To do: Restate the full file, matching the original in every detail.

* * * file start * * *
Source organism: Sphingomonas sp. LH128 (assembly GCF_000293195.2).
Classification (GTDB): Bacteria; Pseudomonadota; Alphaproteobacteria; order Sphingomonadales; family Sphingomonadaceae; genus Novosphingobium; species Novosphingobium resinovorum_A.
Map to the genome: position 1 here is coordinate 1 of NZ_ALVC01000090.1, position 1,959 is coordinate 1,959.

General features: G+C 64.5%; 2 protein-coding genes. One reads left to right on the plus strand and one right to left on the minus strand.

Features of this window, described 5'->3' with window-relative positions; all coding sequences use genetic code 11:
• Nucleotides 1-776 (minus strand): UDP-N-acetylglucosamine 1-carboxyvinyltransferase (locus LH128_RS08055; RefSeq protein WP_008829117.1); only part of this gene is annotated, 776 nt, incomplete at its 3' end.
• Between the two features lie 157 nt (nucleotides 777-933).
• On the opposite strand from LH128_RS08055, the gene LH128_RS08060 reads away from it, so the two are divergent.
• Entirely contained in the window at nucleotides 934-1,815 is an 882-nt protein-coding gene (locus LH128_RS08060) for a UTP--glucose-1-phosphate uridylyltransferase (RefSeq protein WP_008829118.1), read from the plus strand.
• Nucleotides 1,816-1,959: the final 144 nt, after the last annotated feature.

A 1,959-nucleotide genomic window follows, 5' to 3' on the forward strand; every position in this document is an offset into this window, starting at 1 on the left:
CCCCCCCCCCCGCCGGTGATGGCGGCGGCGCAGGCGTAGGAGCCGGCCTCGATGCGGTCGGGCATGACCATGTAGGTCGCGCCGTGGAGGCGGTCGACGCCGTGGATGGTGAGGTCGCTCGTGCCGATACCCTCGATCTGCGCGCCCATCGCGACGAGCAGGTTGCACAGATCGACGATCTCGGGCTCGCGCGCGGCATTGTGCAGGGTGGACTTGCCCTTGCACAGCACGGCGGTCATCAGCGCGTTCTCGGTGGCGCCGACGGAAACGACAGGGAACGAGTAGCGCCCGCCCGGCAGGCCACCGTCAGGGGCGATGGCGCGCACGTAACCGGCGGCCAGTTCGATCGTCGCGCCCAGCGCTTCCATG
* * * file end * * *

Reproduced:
Source organism: Sphingomonas sp. LH128 (assembly GCF_000293195.2).
Classification (GTDB): Bacteria; Pseudomonadota; Alphaproteobacteria; order Sphingomonadales; family Sphingomonadaceae; genus Novosphingobium; species Novosphingobium resinovorum_A.
Map to the genome: position 1 here is coordinate 1 of NZ_ALVC01000090.1, position 1,959 is coordinate 1,959.

General features: G+C 64.5%; 2 protein-coding genes. One reads left to right on the plus strand and one right to left on the minus strand.

Features of this window, described 5'->3' with window-relative positions; all coding sequences use genetic code 11:
• Nucleotides 1-776 (minus strand): UDP-N-acetylglucosamine 1-carboxyvinyltransferase (locus LH128_RS08055; RefSeq protein WP_008829117.1); only part of this gene is annotated, 776 nt, incomplete at its 3' end.
• Between the two features lie 157 nt (nucleotides 777-933).
• On the opposite strand from LH128_RS08055, the gene LH128_RS08060 reads away from it, so the two are divergent.
• Entirely contained in the window at nucleotides 934-1,815 is an 882-nt protein-coding gene (locus LH128_RS08060) for a UTP--glucose-1-phosphate uridylyltransferase (RefSeq protein WP_008829118.1), read from the plus strand.
• Nucleotides 1,816-1,959: the final 144 nt, after the last annotated feature.

A 1,959-nucleotide genomic window follows, 5' to 3' on the forward strand; every position in this document is an offset into this window, starting at 1 on the left:
CCCCCCCCCCCGCCGGTGATGGCGGCGGCGCAGGCGTAGGAGCCGGCCTCGATGCGGTCGGGCATGACCATGTAGGTCGCGCCGTGGAGGCGGTCGACGCCGTGGATGGTGAGGTCGCTCGTGCCGATACCCTCGATCTGCGCGCCCATCGCGACGAGCAGGTTGCACAGATCGACGATCTCGGGCTCGCGCGCGGCATTGTGCAGGGTGGACTTGCCCTTGCACAGCACGGCGGTCATCAGCGCGTTCTCGGTGGCGCCGACGGAAACGACAGGGAACGAGTAGCGCCCGCCCGGCAGGCCACCGTCAGGGGCGATGGCGCGCACGTAACCGGCGGCCAGTTCGATCGTCGCGCCCAGCGCTTCCATG